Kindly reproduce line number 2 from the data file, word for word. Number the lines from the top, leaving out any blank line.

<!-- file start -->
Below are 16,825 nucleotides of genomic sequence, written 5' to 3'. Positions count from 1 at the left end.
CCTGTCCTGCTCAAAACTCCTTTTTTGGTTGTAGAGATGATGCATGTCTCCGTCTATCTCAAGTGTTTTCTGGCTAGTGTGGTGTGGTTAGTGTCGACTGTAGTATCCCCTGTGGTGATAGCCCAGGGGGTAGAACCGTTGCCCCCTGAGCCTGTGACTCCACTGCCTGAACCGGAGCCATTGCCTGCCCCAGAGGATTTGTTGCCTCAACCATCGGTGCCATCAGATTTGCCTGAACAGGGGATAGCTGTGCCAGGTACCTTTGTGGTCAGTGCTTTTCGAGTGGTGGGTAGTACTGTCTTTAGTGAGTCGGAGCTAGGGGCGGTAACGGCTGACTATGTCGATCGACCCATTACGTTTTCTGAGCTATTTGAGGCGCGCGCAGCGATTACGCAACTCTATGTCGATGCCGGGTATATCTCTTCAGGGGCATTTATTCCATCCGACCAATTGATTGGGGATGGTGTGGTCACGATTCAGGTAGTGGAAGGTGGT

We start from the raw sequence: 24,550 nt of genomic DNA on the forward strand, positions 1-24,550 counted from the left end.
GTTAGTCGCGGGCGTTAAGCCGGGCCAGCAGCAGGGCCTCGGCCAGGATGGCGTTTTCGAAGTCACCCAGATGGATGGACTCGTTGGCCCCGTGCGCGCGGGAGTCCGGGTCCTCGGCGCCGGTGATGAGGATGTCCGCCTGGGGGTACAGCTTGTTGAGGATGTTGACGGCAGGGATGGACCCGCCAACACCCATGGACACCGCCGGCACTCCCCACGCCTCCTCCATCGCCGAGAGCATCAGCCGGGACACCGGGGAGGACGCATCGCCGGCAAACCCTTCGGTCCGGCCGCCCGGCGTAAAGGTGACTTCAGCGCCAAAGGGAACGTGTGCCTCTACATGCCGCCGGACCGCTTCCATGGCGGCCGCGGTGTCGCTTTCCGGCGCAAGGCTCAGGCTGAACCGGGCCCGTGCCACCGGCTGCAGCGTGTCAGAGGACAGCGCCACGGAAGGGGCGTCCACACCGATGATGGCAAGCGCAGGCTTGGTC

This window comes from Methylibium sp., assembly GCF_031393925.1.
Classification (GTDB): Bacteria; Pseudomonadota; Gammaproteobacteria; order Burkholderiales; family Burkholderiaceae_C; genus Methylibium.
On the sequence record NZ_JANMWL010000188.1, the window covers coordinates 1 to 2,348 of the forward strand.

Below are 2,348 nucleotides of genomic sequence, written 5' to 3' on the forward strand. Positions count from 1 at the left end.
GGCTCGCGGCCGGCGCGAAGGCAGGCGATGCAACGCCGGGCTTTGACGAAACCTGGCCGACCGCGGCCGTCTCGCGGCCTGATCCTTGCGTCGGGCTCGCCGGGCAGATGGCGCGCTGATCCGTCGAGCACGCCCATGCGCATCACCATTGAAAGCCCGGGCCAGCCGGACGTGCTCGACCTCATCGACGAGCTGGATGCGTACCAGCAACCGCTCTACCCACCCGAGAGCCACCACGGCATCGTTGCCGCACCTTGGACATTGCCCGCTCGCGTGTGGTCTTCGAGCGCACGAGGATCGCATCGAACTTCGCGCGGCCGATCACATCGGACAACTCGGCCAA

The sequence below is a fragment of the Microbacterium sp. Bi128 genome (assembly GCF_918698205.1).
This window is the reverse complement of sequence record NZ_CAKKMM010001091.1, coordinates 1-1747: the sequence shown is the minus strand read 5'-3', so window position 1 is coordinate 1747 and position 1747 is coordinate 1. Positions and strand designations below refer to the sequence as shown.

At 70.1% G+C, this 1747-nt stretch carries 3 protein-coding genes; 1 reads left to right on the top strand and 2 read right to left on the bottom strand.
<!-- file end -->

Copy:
CCTGTCCTGCTCAAAACTCCTTTTTTGGTTGTAGAGATGATGCATGTCTCCGTCTATCTCAAGTGTTTTCTGGCTAGTGTGGTGTGGTTAGTGTCGACTGTAGTATCCCCTGTGGTGATAGCCCAGGGGGTAGAACCGTTGCCCCCTGAGCCTGTGACTCCACTGCCTGAACCGGAGCCATTGCCTGCCCCAGAGGATTTGTTGCCTCAACCATCGGTGCCATCAGATTTGCCTGAACAGGGGATAGCTGTGCCAGGTACCTTTGTGGTCAGTGCTTTTCGAGTGGTGGGTAGTACTGTCTTTAGTGAGTCGGAGCTAGGGGCGGTAACGGCTGACTATGTCGATCGACCCATTACGTTTTCTGAGCTATTTGAGGCGCGCGCAGCGATTACGCAACTCTATGTCGATGCCGGGTATATCTCTTCAGGGGCATTTATTCCATCCGACCAATTGATTGGGGATGGTGTGGTCACGATTCAGGTAGTGGAAGGTGGT